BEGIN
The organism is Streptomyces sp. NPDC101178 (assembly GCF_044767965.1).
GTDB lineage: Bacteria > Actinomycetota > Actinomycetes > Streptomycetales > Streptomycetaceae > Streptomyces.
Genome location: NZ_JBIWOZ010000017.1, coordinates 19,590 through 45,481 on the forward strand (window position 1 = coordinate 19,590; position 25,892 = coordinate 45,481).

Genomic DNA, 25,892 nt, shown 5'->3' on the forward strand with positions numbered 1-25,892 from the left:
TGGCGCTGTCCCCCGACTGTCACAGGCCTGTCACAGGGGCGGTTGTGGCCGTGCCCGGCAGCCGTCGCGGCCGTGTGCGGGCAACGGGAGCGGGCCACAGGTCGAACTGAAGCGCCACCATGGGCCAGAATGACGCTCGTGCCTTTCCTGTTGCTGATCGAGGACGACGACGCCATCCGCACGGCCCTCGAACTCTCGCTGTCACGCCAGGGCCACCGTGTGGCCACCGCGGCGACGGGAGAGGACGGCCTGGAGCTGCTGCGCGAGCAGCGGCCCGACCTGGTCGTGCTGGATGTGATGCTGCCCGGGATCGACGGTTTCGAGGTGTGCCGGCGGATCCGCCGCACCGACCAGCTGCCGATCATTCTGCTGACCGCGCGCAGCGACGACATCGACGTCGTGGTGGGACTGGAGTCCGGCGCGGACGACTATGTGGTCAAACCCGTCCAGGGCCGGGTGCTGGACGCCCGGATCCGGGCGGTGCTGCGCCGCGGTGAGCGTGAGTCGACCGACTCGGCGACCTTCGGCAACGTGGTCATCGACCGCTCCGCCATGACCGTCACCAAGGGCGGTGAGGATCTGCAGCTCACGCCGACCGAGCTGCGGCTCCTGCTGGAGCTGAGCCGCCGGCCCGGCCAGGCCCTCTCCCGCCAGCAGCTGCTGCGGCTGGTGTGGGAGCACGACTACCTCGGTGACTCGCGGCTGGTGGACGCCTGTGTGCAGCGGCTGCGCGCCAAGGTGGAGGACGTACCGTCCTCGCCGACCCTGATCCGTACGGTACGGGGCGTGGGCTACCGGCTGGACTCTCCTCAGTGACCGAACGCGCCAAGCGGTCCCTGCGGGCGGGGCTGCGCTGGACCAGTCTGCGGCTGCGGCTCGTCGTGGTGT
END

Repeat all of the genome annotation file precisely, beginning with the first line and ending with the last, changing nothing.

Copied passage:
The organism is Streptomyces sp. NPDC101178 (assembly GCF_044767965.1).
GTDB lineage: Bacteria > Actinomycetota > Actinomycetes > Streptomycetales > Streptomycetaceae > Streptomyces.
Genome location: NZ_JBIWOZ010000017.1, coordinates 19,590 through 45,481 on the forward strand (window position 1 = coordinate 19,590; position 25,892 = coordinate 45,481).

Genomic DNA, 25,892 nt, shown 5'->3' on the forward strand with positions numbered 1-25,892 from the left:
TGGCGCTGTCCCCCGACTGTCACAGGCCTGTCACAGGGGCGGTTGTGGCCGTGCCCGGCAGCCGTCGCGGCCGTGTGCGGGCAACGGGAGCGGGCCACAGGTCGAACTGAAGCGCCACCATGGGCCAGAATGACGCTCGTGCCTTTCCTGTTGCTGATCGAGGACGACGACGCCATCCGCACGGCCCTCGAACTCTCGCTGTCACGCCAGGGCCACCGTGTGGCCACCGCGGCGACGGGAGAGGACGGCCTGGAGCTGCTGCGCGAGCAGCGGCCCGACCTGGTCGTGCTGGATGTGATGCTGCCCGGGATCGACGGTTTCGAGGTGTGCCGGCGGATCCGCCGCACCGACCAGCTGCCGATCATTCTGCTGACCGCGCGCAGCGACGACATCGACGTCGTGGTGGGACTGGAGTCCGGCGCGGACGACTATGTGGTCAAACCCGTCCAGGGCCGGGTGCTGGACGCCCGGATCCGGGCGGTGCTGCGCCGCGGTGAGCGTGAGTCGACCGACTCGGCGACCTTCGGCAACGTGGTCATCGACCGCTCCGCCATGACCGTCACCAAGGGCGGTGAGGATCTGCAGCTCACGCCGACCGAGCTGCGGCTCCTGCTGGAGCTGAGCCGCCGGCCCGGCCAGGCCCTCTCCCGCCAGCAGCTGCTGCGGCTGGTGTGGGAGCACGACTACCTCGGTGACTCGCGGCTGGTGGACGCCTGTGTGCAGCGGCTGCGCGCCAAGGTGGAGGACGTACCGTCCTCGCCGACCCTGATCCGTACGGTACGGGGCGTGGGCTACCGGCTGGACTCTCCTCAGTGACCGAACGCGCCAAGCGGTCCCTGCGGGCGGGGCTGCGCTGGACCAGTCTGCGGCTGCGGCTCGTCGTGGTGT